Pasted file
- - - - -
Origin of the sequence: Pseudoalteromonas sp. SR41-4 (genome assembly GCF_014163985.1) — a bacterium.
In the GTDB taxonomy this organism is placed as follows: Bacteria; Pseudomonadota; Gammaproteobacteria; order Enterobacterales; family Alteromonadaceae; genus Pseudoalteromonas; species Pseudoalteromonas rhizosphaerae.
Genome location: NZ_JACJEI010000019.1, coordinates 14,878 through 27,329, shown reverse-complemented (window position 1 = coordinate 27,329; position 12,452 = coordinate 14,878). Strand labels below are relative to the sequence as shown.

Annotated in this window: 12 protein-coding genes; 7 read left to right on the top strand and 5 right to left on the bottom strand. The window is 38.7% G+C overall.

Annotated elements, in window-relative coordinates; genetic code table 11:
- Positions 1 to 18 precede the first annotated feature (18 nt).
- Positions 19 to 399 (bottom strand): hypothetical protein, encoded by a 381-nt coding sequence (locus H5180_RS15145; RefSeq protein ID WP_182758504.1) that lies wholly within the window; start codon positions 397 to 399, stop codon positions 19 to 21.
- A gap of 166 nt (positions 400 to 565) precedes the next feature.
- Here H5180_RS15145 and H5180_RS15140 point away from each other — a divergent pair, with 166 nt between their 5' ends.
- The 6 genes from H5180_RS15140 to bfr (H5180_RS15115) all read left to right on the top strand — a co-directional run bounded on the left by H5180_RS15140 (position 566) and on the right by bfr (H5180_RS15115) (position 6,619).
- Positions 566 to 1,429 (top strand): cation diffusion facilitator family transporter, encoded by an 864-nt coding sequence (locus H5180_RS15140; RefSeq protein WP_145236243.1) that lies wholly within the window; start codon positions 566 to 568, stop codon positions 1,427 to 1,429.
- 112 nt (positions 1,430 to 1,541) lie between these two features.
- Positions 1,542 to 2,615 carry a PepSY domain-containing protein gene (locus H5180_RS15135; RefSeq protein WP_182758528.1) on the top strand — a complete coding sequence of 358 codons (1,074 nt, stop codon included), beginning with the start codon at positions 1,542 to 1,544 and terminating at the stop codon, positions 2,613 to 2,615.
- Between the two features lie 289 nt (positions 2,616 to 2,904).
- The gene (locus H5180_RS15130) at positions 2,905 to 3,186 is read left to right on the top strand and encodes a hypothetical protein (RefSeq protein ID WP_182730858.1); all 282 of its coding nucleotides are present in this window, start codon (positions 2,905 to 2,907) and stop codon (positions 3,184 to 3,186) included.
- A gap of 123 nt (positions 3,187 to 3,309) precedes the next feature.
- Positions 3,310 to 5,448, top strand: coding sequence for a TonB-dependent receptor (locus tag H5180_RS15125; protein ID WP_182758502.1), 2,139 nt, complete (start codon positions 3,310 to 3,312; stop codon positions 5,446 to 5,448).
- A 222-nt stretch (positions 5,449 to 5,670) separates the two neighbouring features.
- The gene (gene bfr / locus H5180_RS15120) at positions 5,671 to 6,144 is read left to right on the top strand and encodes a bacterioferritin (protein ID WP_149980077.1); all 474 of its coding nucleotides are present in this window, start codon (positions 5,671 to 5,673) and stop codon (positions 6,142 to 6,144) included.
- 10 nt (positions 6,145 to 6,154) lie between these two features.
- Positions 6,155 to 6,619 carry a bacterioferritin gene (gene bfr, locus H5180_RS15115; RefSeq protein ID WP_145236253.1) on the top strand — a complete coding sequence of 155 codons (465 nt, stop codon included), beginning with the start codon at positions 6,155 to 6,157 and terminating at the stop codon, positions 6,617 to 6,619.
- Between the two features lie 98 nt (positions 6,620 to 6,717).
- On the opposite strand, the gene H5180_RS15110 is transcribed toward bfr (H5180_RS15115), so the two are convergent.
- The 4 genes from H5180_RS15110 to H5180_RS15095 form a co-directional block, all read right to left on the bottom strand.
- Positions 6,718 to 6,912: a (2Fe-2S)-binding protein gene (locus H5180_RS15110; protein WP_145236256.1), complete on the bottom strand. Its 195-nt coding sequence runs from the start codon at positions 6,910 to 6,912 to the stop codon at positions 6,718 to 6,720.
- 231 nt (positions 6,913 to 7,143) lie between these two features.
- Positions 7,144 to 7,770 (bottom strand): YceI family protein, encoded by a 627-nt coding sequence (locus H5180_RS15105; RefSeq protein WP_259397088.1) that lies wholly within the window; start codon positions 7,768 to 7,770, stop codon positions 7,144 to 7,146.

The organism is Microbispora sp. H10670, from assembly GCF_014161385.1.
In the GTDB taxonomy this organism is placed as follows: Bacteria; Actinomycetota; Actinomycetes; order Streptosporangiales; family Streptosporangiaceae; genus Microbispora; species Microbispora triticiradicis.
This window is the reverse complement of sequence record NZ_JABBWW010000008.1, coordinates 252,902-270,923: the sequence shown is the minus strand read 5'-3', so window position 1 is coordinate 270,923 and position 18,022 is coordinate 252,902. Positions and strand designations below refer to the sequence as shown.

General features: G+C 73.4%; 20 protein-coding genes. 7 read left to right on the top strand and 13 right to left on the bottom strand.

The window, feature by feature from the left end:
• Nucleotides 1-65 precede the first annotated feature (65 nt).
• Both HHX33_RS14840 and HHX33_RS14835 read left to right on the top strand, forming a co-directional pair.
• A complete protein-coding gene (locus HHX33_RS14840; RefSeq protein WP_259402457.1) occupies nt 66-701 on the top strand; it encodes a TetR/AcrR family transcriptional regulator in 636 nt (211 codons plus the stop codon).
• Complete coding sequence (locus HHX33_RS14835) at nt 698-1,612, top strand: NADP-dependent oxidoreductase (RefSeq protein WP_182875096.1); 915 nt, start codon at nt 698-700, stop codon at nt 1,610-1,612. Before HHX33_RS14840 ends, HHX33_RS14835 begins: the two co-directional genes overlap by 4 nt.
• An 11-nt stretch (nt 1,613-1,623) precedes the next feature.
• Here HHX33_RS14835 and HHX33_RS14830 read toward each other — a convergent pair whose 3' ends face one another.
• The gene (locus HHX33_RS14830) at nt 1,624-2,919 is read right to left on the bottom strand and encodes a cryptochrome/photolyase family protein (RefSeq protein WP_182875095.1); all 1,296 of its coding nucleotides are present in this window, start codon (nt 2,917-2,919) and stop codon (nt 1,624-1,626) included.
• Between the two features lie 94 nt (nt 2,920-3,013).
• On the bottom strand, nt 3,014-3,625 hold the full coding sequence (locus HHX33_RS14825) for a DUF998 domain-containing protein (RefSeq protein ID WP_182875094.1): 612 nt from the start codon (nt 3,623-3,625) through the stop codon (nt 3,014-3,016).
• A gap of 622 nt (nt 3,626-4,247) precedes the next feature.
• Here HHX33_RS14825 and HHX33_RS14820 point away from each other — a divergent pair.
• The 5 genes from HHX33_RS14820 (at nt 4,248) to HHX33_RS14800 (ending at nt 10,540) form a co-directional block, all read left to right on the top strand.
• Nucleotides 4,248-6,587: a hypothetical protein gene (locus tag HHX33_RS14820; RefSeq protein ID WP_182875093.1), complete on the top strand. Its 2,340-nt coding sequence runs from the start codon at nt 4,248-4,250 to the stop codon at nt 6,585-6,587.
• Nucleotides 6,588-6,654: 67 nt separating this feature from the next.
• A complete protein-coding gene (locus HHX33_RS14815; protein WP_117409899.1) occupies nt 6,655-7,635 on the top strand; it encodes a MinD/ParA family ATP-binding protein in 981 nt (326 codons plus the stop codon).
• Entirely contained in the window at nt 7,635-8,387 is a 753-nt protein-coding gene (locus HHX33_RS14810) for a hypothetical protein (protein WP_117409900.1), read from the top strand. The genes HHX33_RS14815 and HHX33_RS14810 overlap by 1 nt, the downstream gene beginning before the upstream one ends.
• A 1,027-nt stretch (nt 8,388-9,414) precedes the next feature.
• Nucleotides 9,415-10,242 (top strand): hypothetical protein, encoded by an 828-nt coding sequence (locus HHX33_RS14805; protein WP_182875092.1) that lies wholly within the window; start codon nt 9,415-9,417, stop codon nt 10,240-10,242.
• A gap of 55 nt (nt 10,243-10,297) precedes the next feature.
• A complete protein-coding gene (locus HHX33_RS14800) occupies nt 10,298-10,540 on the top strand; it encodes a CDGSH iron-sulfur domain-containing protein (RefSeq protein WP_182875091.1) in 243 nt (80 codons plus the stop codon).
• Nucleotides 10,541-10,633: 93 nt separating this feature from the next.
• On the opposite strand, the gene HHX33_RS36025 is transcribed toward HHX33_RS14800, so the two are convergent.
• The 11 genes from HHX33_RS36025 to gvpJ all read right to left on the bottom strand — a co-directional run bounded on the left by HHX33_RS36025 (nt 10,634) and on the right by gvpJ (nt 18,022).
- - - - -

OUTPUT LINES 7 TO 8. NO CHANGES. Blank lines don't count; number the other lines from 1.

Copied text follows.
- Positions 19 to 399 (bottom strand): hypothetical protein, encoded by a 381-nt coding sequence (locus H5180_RS15145; RefSeq protein ID WP_182758504.1) that lies wholly within the window; start codon positions 397 to 399, stop codon positions 19 to 21.
- A gap of 166 nt (positions 400 to 565) precedes the next feature.